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For about three years the composer Wolfgang Amadeus Mozart
Wolfgang Amadeus Mozart , baptismal name Johannes Chrysostomus Wolfgangus Theophilus Mozart , was a prolific and influential composer of the Classical era. He composed over 600 works, many acknowledged as pinnacles of symphonic, concertante, chamber, piano, operatic, and choral music...
kept a pet starling
Starlings are small to medium-sized passerine birds in the family Sturnidae. The name "Sturnidae" comes from the Latin word for starling, sturnus. Many Asian species, particularly the larger ones, are called mynas, and many African species are known as glossy starlings because of their iridescent...
. The first record of the starling is the entry Mozart made in his expense book when he bought it on 27 May 1784:
- starling bird. 34 kreutzer
The Kreuzer, in English usually kreutzer, was a silver coin and unit of currency existing in the southern German states prior to the unification of Germany, and in Austria.-Early history:...
- That was fine!
The music Mozart jotted down in the book is fairly close to the opening theme of the third movement of his Piano Concerto No. 17 in G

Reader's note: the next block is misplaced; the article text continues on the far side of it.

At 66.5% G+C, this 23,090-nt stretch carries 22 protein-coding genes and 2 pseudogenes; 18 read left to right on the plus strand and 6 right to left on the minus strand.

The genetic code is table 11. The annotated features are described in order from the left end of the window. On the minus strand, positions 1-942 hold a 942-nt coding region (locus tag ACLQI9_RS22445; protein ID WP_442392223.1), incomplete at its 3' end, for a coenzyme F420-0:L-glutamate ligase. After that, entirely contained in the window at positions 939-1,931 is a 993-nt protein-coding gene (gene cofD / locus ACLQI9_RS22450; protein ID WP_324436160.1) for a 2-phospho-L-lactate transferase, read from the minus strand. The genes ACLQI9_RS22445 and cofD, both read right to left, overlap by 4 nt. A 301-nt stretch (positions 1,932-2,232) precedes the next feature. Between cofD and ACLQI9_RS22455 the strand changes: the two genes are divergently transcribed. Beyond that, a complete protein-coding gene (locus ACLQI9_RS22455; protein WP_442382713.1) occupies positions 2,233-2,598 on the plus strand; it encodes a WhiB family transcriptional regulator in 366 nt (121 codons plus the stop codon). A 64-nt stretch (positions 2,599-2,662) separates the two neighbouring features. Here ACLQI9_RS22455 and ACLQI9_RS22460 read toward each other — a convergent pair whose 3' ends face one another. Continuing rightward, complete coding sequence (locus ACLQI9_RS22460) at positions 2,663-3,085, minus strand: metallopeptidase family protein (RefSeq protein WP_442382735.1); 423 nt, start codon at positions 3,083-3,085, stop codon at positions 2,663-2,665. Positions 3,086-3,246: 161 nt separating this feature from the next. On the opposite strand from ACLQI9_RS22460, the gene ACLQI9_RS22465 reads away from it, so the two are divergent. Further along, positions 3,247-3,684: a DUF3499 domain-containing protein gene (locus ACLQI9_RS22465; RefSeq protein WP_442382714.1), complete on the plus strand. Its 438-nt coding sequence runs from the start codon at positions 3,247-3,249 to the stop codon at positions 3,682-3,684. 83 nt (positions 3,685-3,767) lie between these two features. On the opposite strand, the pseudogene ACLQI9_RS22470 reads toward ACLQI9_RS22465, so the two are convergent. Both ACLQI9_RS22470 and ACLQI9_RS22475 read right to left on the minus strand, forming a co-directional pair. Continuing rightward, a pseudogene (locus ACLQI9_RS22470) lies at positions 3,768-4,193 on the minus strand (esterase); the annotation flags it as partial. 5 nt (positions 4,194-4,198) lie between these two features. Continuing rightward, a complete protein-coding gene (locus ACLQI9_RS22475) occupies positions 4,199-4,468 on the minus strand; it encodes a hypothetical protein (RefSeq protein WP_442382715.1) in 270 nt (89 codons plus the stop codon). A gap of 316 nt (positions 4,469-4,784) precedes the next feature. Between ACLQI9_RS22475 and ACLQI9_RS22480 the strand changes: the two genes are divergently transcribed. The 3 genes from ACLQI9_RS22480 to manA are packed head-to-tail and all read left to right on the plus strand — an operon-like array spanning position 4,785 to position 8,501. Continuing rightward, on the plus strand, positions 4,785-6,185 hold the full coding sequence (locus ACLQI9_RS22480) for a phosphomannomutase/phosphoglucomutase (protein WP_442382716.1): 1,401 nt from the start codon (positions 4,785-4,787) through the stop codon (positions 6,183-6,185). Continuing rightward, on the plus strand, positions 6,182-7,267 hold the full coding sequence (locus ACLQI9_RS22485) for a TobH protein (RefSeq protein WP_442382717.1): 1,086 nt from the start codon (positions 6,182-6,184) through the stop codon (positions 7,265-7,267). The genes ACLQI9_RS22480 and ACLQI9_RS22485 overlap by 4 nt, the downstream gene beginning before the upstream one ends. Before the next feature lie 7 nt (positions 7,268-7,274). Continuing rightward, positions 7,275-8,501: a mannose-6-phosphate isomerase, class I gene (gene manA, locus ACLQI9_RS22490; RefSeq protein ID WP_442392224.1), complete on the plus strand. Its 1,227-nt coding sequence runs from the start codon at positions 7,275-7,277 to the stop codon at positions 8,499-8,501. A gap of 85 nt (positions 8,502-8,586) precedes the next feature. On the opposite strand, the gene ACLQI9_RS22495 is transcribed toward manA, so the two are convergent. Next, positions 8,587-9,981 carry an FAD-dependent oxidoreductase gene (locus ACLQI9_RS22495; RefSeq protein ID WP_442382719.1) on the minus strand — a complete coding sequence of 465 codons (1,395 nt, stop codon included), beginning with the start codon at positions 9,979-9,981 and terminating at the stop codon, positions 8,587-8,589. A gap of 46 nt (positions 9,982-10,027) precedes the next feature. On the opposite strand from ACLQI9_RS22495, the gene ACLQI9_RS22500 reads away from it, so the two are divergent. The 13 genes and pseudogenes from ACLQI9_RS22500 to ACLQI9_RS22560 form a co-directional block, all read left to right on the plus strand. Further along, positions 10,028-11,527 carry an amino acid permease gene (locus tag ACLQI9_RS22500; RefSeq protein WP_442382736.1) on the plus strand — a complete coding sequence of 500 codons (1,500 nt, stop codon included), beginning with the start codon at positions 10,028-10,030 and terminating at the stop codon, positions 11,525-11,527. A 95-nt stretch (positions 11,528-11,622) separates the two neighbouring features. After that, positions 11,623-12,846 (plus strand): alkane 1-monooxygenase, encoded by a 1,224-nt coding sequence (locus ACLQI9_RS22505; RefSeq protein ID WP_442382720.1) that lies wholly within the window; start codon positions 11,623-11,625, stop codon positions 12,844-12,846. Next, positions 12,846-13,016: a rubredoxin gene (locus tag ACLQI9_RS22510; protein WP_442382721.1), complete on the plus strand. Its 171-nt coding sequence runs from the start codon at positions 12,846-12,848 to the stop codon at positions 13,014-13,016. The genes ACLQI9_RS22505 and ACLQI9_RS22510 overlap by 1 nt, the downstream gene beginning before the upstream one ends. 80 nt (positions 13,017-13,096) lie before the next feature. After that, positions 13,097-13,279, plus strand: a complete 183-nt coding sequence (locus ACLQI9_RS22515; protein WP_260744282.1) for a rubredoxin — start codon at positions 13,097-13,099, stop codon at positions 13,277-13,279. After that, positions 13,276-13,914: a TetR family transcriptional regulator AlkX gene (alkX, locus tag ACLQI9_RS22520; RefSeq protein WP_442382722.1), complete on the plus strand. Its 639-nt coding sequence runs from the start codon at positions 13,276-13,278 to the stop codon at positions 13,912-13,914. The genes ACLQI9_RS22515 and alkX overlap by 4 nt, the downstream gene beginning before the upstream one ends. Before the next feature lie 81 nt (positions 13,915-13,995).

The Piano Concerto No. 17 in G major, KV. 453, by Wolfgang Amadeus Mozart, was written in 1784.The work is orchestrated for solo piano, flute, two oboes, two bassoons, two horns, and strings...
, K. 453, which Mozart had completed a few weeks earlier (12 April). Mozart presumably taught the bird to sing this tune in the pet store, or wherever it was that he bought it. According to Mozart's transcription, the starling incorrectly inserted a fermata
A fermata is an element of musical notation indicating that the note should be sustained for longer than its note value would indicate...
on the last beat of the first full measure, and sang G sharp instead of G in the following measure.
Mozart probably was not joking when he made the transcription, because starlings are known to have a very strong capacity for vocal mimicry.
The bird Mozart brought home lived as a pet in his household for three years and died on 4 June 1787. Mozart buried the creature in the back yard and wrote a commemorative poem for the occasion. Deutsch 1965 calls the poem "serio-comic". However, West and King note, based on their extensive experience, that starling pets interact closely with their human keepers, often causing their owners to bond with them. Thus, Mozart's expression of sorrow may have been quite sincere.